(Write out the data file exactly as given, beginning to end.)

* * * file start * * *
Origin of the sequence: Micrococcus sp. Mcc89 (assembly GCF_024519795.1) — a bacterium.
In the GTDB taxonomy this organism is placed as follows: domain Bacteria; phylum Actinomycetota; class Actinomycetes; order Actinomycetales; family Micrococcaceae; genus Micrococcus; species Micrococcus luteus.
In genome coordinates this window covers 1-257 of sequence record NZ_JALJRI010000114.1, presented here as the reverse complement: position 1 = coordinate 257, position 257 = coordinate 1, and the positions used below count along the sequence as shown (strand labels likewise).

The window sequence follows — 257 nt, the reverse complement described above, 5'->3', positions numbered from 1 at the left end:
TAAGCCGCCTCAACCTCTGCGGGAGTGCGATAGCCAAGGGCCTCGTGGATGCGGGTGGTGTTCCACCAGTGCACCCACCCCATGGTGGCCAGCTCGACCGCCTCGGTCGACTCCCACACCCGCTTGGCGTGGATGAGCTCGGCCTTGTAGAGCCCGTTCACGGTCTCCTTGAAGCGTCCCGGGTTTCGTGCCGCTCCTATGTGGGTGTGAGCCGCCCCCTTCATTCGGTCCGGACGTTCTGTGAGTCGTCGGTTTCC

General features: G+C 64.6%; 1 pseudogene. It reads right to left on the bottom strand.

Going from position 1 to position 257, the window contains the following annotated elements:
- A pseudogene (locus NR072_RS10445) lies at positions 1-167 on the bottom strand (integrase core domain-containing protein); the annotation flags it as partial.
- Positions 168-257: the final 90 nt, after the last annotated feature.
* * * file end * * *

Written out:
Origin of the sequence: Micrococcus sp. Mcc89 (assembly GCF_024519795.1) — a bacterium.
In the GTDB taxonomy this organism is placed as follows: domain Bacteria; phylum Actinomycetota; class Actinomycetes; order Actinomycetales; family Micrococcaceae; genus Micrococcus; species Micrococcus luteus.
In genome coordinates this window covers 1-257 of sequence record NZ_JALJRI010000114.1, presented here as the reverse complement: position 1 = coordinate 257, position 257 = coordinate 1, and the positions used below count along the sequence as shown (strand labels likewise).

The window sequence follows — 257 nt, the reverse complement described above, 5'->3', positions numbered from 1 at the left end:
TAAGCCGCCTCAACCTCTGCGGGAGTGCGATAGCCAAGGGCCTCGTGGATGCGGGTGGTGTTCCACCAGTGCACCCACCCCATGGTGGCCAGCTCGACCGCCTCGGTCGACTCCCACACCCGCTTGGCGTGGATGAGCTCGGCCTTGTAGAGCCCGTTCACGGTCTCCTTGAAGCGTCCCGGGTTTCGTGCCGCTCCTATGTGGGTGTGAGCCGCCCCCTTCATTCGGTCCGGACGTTCTGTGAGTCGTCGGTTTCC

General features: G+C 64.6%; 1 pseudogene. It reads right to left on the bottom strand.

Going from position 1 to position 257, the window contains the following annotated elements:
- A pseudogene (locus NR072_RS10445) lies at positions 1-167 on the bottom strand (integrase core domain-containing protein); the annotation flags it as partial.
- Positions 168-257: the final 90 nt, after the last annotated feature.